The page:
The J. Robert Oppenheimer Memorial Committee, in collaboration with the Los Alamos Historical Society, will host a FREE lecture on April 4, 2022, 7 pm at Duane Smith Auditorium, Los Alamos, NM.
In August 1942, the Manhattan Project was formally established. Its mission: Build an entirely reliable atomic bomb as quickly as possible. It’s been estimated that half a million people worked on the project in some capacity at one point or another during the war at installations all over the country. The three main sites were Oak Ridge, Hanford, and Los Alamos.
“MANHATTAN” tells the story of the project from the Los Alamos perspective. Led by J. Robert Oppenheimer, the Los Alamos technical staff of approximately 1,700 employees designed, built, tested, and helped deliver the world’s first nuclear weapons in combat only 27 months after the Laboratory held its first major technical conference. Atomic bombs helped bring history’s deadliest conflict to a victorious conclusion, but not before 60-80 million people had been killed worldwide.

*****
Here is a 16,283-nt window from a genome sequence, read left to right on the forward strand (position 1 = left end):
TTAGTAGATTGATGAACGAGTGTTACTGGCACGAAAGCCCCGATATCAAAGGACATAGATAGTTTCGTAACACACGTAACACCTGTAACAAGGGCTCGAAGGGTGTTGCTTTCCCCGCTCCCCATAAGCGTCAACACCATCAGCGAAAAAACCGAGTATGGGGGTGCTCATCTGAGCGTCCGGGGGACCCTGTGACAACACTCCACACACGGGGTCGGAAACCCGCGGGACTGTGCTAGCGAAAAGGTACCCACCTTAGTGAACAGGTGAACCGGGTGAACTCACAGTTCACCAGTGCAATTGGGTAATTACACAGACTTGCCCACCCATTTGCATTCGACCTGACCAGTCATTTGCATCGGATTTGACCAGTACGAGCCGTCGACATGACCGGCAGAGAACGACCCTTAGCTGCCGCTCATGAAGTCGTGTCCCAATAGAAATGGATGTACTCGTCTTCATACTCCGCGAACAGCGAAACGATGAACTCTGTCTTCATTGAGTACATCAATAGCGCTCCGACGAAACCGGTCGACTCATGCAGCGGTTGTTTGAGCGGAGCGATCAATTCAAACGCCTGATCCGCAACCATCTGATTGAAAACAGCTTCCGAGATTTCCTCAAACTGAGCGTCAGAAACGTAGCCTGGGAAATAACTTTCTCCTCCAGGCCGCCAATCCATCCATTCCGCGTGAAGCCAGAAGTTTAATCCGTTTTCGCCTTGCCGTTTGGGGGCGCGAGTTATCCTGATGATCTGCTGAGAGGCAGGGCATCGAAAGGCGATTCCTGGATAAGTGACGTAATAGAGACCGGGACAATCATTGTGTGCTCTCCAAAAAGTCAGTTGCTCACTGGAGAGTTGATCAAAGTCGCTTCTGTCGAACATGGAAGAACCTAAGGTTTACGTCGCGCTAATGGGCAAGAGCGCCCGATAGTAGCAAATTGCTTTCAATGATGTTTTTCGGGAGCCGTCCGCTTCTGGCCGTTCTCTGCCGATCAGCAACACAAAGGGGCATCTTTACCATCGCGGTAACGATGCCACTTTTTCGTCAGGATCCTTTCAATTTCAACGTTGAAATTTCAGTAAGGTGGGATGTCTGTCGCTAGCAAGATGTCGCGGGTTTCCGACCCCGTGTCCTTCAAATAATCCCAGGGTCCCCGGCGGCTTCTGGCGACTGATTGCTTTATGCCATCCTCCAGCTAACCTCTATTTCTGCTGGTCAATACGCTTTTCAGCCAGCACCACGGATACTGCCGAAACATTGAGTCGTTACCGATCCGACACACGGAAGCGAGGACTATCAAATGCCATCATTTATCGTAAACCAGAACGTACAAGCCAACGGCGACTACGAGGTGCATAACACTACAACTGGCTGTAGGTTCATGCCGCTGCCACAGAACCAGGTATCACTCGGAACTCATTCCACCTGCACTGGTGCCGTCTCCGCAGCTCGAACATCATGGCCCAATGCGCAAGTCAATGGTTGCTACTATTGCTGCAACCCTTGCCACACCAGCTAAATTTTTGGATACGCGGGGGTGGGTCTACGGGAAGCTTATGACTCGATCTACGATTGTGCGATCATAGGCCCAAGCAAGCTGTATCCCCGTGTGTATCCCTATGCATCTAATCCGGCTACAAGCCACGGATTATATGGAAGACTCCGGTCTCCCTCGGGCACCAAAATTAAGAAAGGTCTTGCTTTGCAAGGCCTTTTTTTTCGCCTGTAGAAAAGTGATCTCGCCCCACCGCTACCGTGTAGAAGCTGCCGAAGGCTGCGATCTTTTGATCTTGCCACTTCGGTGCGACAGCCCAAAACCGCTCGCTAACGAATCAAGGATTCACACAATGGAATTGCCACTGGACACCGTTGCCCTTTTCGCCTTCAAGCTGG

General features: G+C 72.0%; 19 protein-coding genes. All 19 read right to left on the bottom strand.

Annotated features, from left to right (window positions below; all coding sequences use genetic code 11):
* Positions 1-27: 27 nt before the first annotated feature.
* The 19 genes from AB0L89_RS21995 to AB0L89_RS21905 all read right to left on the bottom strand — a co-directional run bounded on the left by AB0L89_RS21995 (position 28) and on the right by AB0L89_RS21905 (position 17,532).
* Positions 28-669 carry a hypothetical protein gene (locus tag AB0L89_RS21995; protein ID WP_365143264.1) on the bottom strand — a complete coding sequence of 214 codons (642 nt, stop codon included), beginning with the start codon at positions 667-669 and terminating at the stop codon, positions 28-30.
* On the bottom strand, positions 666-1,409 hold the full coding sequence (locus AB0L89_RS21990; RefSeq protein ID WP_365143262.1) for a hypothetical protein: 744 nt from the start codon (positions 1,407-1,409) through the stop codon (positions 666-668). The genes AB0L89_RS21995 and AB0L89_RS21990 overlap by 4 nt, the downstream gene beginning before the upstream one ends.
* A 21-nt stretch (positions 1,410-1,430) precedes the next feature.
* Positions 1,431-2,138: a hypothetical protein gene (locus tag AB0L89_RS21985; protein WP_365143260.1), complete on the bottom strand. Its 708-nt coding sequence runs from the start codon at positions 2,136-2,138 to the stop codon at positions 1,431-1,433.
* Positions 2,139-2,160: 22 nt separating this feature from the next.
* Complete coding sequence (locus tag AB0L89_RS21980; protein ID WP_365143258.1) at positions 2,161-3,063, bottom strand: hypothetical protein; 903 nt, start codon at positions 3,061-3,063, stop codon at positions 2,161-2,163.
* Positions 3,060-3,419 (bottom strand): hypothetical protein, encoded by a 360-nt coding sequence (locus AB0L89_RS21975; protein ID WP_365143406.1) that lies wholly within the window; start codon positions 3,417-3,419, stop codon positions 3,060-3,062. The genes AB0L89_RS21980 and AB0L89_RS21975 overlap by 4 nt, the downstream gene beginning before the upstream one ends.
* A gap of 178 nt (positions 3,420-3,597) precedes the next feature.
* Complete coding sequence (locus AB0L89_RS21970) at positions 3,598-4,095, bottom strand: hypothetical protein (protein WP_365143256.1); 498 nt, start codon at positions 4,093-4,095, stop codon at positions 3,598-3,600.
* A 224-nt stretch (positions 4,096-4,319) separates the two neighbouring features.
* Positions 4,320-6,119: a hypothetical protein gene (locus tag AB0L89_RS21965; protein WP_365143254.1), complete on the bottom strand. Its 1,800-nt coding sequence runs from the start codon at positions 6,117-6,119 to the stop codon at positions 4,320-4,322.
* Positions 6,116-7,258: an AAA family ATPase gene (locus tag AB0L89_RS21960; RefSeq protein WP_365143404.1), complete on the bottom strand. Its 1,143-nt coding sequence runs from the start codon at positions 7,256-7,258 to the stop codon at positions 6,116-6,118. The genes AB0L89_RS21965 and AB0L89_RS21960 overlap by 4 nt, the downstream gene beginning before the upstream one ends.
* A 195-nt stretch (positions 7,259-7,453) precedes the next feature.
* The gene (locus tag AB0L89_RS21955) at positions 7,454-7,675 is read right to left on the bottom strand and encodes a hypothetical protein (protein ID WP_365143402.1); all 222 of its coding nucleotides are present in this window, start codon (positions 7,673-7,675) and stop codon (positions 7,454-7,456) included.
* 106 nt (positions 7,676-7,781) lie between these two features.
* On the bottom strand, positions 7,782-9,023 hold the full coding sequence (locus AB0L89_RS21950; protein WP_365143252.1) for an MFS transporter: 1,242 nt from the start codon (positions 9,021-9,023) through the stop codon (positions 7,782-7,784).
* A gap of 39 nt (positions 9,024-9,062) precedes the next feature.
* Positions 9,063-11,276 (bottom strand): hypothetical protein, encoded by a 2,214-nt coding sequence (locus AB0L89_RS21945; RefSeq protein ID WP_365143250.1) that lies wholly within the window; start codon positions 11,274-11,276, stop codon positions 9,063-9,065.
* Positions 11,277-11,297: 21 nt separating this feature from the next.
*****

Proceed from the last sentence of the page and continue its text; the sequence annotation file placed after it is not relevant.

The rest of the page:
Alan B. Carr was hired by Los Alamos National Laboratory in 2003 after completing his graduate work in history at Texas Tech University. As a historian, he has appraised thousands of sets of records held by Laboratory organizations for historical value. Over the years, Alan has produced several publications pertaining to the Manhattan Project, nuclear weapons testing, and the Laboratory’s development during the Cold War years. He has lectured for numerous professional organizations and been featured as a guest on many local, national and international radio and television programs. He currently serves as a Program Manager and the Senior Historian for the Laboratory.